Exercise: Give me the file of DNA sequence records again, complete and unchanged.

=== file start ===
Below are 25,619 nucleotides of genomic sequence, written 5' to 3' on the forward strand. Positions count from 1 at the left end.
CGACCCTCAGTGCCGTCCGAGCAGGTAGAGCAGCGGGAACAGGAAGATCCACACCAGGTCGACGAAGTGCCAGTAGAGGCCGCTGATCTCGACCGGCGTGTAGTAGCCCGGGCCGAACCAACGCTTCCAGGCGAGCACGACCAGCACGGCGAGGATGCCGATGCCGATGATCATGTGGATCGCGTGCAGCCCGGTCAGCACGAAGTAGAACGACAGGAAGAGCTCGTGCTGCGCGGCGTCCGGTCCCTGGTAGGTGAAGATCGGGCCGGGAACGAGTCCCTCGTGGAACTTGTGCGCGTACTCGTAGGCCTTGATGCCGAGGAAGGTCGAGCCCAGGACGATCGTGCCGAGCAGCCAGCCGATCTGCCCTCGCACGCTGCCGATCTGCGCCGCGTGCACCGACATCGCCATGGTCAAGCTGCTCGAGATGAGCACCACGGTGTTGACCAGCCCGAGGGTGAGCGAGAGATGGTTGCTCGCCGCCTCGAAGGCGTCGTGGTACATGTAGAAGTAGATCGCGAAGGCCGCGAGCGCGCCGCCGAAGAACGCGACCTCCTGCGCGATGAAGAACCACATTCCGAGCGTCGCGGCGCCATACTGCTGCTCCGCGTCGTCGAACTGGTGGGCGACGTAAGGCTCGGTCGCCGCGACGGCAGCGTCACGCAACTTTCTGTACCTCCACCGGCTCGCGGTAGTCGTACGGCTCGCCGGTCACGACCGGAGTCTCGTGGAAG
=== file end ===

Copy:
Below are 25,619 nucleotides of genomic sequence, written 5' to 3' on the forward strand. Positions count from 1 at the left end.
CGACCCTCAGTGCCGTCCGAGCAGGTAGAGCAGCGGGAACAGGAAGATCCACACCAGGTCGACGAAGTGCCAGTAGAGGCCGCTGATCTCGACCGGCGTGTAGTAGCCCGGGCCGAACCAACGCTTCCAGGCGAGCACGACCAGCACGGCGAGGATGCCGATGCCGATGATCATGTGGATCGCGTGCAGCCCGGTCAGCACGAAGTAGAACGACAGGAAGAGCTCGTGCTGCGCGGCGTCCGGTCCCTGGTAGGTGAAGATCGGGCCGGGAACGAGTCCCTCGTGGAACTTGTGCGCGTACTCGTAGGCCTTGATGCCGAGGAAGGTCGAGCCCAGGACGATCGTGCCGAGCAGCCAGCCGATCTGCCCTCGCACGCTGCCGATCTGCGCCGCGTGCACCGACATCGCCATGGTCAAGCTGCTCGAGATGAGCACCACGGTGTTGACCAGCCCGAGGGTGAGCGAGAGATGGTTGCTCGCCGCCTCGAAGGCGTCGTGGTACATGTAGAAGTAGATCGCGAAGGCCGCGAGCGCGCCGCCGAAGAACGCGACCTCCTGCGCGATGAAGAACCACATTCCGAGCGTCGCGGCGCCATACTGCTGCTCCGCGTCGTCGAACTGGTGGGCGACGTAAGGCTCGGTCGCCGCGACGGCAGCGTCACGCAACTTTCTGTACCTCCACCGGCTCGCGGTAGTCGTACGGCTCGCCGGTCACGACCGGAGTCTCGTGGAAG